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Serious Practice

It always amused me when mopping the floor or washing up on retreat when people with a very serious and determined look on their face asked to be excused as 'meditation was about to start'.

Que?

Now they knew that these tasks were practice, were mindful meditations ... they knew but wanted to get to the 'serious' hardcore sitting stuff.

All around us are activities we can engage in and focus on.

Maybe we can do 'living meditation')? How does that work?

dantepwBunksEliz

Comments

  • No, just call it mindfulness, for which meditation is an essential foundation.

    lobsterKundo
  • mmommo Veteran

    we can try to be mindful when doing day to day thing. This helps to make us better focused when living among external stimuli.

    But when you are looking inside of yourself, it is important to be secluded away from outside disturbances. Dealing with internal noises from the mind is already tough enough.

    Traveller
  • I find being in wild, remote places very helpful.

    Traveller
  • NamadaNamada Veteran

    Are there any wild places in England?

  • Yes, though you really need to go to Wales or Scotland. ;)

  • dantepwdantepw Veteran

    "Living Meditation" sounds nice, hehe! :)

    I find it really hard to be mindful when I am doing some sort of activities that needs lots of attention (like programming). Maybe because I am used to be un-mindful when doing that? :open_mouth:

  • howhow Veteran

    @Lobster
    Some folks just don't see how attached they can be to any job they are doing at a retreat, and make judgements about others who may be more freely dropping whatever they are doing to follow the schedule onto the next activity.

    lobster
  • lobsterlobster Veteran

    @how said:
    Lobster
    Some folks just don't see how attached they can be to any job they are doing at a retreat, and make judgements about others who may be more freely dropping whatever they are doing to follow the schedule onto the next activity.

    Yes indeed.
    Scheduled meditation, like time to be aware/time to meditate is a discipline initially. If we have done the previous, then the awareness of who or what is happening in the now is just an observation.

    I do make judgements. I am amused. I is just bad Buddhist. :3

    To be honest @dantepw I have never been able to program mindfully. I can use the computer mindfully but program, not so far. Too intense, too concentrated. It might be possible, not in my skill set. You have to paradoxically choose mindless or simple tasks initially ... B)

    dantepwSarahT
  • NamadaNamada Veteran
    edited May 2015

    "I have never been able to program mindfully". , Iam also using computer at work, but I do also have big problem to be mindfull when working with a pc...There are some bells you can use to wake you up every 10 minutes..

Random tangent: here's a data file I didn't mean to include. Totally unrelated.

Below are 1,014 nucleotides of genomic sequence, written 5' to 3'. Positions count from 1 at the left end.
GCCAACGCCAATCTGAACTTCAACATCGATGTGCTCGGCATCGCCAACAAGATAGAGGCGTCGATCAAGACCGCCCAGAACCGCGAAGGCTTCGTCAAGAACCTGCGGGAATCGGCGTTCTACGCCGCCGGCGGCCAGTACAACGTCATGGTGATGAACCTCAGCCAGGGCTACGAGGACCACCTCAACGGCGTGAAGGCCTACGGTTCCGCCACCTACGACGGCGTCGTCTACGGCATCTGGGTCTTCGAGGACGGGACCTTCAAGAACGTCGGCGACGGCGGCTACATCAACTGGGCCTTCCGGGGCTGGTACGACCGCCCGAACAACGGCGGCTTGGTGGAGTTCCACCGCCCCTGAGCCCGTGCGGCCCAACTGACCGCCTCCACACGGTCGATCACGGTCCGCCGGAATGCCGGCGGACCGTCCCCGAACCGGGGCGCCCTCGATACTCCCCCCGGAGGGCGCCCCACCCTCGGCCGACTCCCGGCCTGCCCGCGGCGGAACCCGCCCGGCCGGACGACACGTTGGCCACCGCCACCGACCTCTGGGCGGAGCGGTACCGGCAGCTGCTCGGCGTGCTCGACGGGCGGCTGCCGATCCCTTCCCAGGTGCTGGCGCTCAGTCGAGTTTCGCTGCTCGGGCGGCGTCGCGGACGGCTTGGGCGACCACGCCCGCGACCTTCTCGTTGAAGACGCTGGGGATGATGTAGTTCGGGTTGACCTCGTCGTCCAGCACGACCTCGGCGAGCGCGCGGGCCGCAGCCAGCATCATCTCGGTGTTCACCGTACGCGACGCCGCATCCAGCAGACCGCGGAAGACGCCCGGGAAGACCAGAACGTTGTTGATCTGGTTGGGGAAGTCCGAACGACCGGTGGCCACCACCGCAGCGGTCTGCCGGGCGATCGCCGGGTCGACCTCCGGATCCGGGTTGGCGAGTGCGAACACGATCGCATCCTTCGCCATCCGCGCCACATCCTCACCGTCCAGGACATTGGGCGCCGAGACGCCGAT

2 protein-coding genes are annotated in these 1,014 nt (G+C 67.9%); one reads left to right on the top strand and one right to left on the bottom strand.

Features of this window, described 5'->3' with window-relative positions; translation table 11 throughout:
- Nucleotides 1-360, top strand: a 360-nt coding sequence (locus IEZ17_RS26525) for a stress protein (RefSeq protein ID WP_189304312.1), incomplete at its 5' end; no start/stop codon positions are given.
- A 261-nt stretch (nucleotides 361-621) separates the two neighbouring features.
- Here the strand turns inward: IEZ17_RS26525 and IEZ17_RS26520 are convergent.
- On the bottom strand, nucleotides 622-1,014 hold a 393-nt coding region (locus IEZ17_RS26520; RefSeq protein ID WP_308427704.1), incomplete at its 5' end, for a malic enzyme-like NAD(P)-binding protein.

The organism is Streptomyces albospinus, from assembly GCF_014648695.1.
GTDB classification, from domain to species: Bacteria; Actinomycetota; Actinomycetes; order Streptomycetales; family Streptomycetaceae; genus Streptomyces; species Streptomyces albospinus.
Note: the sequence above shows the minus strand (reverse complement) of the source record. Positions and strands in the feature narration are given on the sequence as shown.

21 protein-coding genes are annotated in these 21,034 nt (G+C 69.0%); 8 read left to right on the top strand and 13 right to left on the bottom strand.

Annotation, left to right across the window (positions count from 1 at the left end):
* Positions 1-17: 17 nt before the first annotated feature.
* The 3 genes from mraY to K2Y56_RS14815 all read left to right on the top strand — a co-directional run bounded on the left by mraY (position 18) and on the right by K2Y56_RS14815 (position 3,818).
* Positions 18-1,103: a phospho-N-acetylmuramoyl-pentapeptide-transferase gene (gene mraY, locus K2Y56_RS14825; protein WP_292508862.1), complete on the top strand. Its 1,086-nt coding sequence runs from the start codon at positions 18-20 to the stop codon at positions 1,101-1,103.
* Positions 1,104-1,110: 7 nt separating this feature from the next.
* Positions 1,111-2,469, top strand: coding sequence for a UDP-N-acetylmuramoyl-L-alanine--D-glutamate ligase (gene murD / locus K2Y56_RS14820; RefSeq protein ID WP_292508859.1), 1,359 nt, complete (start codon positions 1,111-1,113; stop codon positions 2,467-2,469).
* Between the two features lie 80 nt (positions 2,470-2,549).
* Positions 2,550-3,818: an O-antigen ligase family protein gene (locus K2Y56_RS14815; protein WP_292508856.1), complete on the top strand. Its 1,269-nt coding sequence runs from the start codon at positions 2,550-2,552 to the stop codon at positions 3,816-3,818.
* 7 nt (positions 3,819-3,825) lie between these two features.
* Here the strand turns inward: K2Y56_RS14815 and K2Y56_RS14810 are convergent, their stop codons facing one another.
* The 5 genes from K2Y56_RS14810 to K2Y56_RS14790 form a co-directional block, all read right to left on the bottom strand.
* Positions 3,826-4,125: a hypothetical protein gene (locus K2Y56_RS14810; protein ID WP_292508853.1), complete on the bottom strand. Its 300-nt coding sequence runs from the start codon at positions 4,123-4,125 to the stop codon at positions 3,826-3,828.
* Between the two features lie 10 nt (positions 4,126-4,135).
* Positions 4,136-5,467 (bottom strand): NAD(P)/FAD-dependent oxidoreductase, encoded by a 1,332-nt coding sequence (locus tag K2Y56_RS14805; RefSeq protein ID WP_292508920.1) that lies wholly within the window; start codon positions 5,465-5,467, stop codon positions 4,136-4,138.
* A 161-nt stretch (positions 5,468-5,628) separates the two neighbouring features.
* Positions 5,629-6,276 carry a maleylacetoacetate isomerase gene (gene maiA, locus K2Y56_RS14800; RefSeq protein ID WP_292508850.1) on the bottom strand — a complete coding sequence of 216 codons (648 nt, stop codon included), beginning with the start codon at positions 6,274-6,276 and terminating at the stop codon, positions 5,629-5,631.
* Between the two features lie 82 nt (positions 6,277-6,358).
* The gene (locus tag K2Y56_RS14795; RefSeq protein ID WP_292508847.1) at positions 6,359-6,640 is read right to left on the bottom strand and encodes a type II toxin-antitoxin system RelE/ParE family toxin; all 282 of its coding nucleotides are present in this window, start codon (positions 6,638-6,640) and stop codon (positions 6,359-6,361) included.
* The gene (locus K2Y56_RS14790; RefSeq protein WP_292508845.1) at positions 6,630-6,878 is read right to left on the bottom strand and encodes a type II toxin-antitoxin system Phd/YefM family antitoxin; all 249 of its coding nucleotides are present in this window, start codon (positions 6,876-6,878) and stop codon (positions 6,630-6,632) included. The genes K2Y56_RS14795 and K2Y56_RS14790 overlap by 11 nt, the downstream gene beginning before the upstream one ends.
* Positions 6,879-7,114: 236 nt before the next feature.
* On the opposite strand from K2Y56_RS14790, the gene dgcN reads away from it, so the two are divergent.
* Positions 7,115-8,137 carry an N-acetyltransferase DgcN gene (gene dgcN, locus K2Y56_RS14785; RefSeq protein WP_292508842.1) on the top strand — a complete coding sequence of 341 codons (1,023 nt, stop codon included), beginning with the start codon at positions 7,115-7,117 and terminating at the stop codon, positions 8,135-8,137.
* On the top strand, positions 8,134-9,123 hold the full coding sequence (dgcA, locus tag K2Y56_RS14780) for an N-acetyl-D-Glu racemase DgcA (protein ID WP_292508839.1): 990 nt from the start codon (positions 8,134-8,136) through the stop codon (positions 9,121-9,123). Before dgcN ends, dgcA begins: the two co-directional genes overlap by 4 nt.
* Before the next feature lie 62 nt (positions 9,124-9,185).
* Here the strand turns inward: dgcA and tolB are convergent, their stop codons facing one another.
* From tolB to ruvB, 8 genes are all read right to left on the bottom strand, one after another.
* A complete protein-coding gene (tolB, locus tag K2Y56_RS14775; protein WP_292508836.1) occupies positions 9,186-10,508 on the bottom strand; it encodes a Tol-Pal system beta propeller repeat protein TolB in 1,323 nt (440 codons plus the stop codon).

but its good to be very concetrated at the work you are doing I belive...

    dantepw
  • KundoKundo Sydney, Australia Veteran

    @SpinyNorman said:
    Yes, though you really need to go to Wales or Scotland. ;)

    Those Highlanders are a rowdy bunch (I'm a MacLeod so that's my excuse) :p

    lobster
  • BunksBunks Australia Veteran

    @Namada said:
    Are there any wild places in England?

    The Outer Hebrides are pretty wild on a cold winter day!!

  • lobsterlobster Veteran

    Apart from pubs at closing time, wildness is all around, even in London ... :p


    I would suggest the quiet graveyards, deserted quiet spaces have always attracted the practitioners. Why? The mind is noisy and easily distracted and absorbed in external turmoil. The value of quietening this internal and external display is to become aware of our central being.

    Sometimes in sitting, sometimes in quiet doing. Always in familiarising with the emptying of self rather than finding another selfie ...

    VastmindNamadaKenneth
  • @Bunks said:> The Outer Hebrides are pretty wild on a cold winter day!!

    I stayed on the Isle of Skye many moons ago, fantastic! I'm lucky to live by the sea and walk by it everyday, a wonderful feeling of space, movement and being in the elements.

    BunksVastmindNamadalobster
  • JohnMacJohnMac Veteran

    I am at present at my parents house on the west coast of argyll, the beaches are fabulous miles and miles of emptiness no nudists unlike fuerteventura! Hehe

    lobsterTraveller
  • BuddhadragonBuddhadragon Carpe Diem Samsara Veteran

    @SpinyNorman said:
    I find being in wild, remote places very helpful.

    Since I am a darned city slicker, my experience is quite the opposite.
    I find it's a cinch to rest mindful while sitting under a palm, or wading in the moors.
    But who can stay mindful and connected while strolling about a mall, sitting in a crowded café, merging with other sentient beings on a public bus?
    That's the real acid-test to our mindfulness proficiency, and probably more real than finding a secluded spot.

    VastmindsilverSarahT
  • @JohnMac said:> I am at present at my parents house on the west coast of argyll, the beaches are fabulous miles and miles of emptiness no nudists unlike fuerteventura! Hehe